To apply for a Lending Club investor account, you need to provide your current contact information, Social Security number, and bank account information (for making deposits and withdrawals into and out of your Lending Club account). Lending Club uses the information you provide to verify your identity and bank account, a process that typically takes one to three business days.
Once approved, you need to deposit at least $1,000 to fund your account. The minimum investment per note is $25. You can’t buy Notes unless you have sufficient funds in your Lending Club account. To ensure that’s never a problem, consider setting up automatic deposits from your tied bank account in the amount and frequency of your choosing.
Here’s a look at how the borrowing process works for individuals and business owners. See the Key Features section for details on Lending Club’s two niche products.
If Lending Club chooses to approve your application, it assigns a loan grade – measuring the likelihood that you’ll default on the loan – and interest rate to your loan. Loan grades include a letter (A – G) and number (1 – 5).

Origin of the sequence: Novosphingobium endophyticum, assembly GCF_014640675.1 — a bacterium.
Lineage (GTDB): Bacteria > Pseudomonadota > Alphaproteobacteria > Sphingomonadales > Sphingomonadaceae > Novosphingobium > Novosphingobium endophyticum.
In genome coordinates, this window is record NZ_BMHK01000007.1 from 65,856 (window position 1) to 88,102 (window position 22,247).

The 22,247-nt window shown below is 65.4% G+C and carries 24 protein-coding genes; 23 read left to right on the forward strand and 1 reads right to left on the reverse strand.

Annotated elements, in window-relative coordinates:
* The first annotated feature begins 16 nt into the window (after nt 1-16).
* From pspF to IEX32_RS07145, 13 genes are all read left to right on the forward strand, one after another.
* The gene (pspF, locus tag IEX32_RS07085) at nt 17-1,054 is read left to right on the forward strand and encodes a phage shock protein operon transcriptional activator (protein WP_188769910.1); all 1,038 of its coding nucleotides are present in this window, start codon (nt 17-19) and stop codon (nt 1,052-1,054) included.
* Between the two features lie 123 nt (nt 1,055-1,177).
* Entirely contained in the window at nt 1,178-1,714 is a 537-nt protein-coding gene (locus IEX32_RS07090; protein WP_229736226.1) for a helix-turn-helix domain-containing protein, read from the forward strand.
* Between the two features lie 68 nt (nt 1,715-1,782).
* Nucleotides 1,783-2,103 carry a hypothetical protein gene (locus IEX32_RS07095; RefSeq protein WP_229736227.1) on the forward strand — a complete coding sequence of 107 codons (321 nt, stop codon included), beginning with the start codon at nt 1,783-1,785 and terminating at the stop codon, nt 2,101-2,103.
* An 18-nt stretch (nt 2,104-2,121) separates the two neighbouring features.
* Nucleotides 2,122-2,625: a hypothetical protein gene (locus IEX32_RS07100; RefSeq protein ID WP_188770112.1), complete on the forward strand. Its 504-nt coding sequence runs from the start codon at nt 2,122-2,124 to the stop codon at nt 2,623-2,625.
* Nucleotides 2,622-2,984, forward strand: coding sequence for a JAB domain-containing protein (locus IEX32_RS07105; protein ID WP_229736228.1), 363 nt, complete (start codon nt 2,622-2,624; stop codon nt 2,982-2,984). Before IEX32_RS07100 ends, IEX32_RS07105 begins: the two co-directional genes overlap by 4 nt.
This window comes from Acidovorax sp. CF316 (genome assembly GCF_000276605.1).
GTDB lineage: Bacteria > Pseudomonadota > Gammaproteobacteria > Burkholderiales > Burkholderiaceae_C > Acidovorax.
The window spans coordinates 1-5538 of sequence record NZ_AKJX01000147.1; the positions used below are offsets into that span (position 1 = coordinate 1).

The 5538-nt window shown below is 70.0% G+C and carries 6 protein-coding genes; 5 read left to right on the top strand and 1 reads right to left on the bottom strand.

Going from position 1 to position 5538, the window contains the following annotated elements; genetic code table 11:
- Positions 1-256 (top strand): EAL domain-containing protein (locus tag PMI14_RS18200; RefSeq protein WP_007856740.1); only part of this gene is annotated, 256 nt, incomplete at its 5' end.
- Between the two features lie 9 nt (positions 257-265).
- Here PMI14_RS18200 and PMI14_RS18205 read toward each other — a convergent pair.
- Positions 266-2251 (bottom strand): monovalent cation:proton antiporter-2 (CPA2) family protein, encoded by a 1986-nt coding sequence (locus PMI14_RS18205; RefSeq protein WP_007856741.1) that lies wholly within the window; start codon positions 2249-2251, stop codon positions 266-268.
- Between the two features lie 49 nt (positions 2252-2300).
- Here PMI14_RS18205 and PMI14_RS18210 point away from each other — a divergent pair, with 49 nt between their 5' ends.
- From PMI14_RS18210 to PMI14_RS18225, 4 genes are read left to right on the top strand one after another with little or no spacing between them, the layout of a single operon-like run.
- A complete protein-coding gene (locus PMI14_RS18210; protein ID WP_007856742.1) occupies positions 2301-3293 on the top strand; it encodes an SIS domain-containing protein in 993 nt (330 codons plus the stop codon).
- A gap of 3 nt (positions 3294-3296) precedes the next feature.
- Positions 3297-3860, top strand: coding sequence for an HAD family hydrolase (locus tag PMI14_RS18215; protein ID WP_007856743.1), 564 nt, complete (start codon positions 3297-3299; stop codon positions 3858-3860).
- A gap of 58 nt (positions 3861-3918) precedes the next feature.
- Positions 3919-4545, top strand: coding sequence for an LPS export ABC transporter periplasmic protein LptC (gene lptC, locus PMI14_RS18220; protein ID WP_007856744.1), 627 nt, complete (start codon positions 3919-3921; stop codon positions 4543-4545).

Individual borrowers rated A1, the highest-quality grade, can expect interest rates of around 5.99% on the 36-month loan. Those rated G5 – the lowest rating – can expect rates of 35.89% on the 36-month loan. Generally, borrowers with good or excellent credit can expect rates below 15%, while borrowers with mediocre credit can expect rates between 15% and the upper rate limit. Grading and interest rates are similar for business borrowers. These rates are subject to change with prevailing market conditions.
If you qualify for a loan with Lending Club, you’ll receive multiple offers. Once you choose the best-looking offer, complete the online application, and verify your identity, Lending Club will start looking for investors to fund the loan. From start to finish, the entire process can take as little as a week if your financial profile is attractive to investors and the underwriting process produces no hiccups.
Lending Club works with a mix of individual and institutional investors, so it’s impossible to predict in advance exactly who will fund your loan. Once your loan is funded, the principal is deposited into your verified bank account within one to four business days, depending on your bank.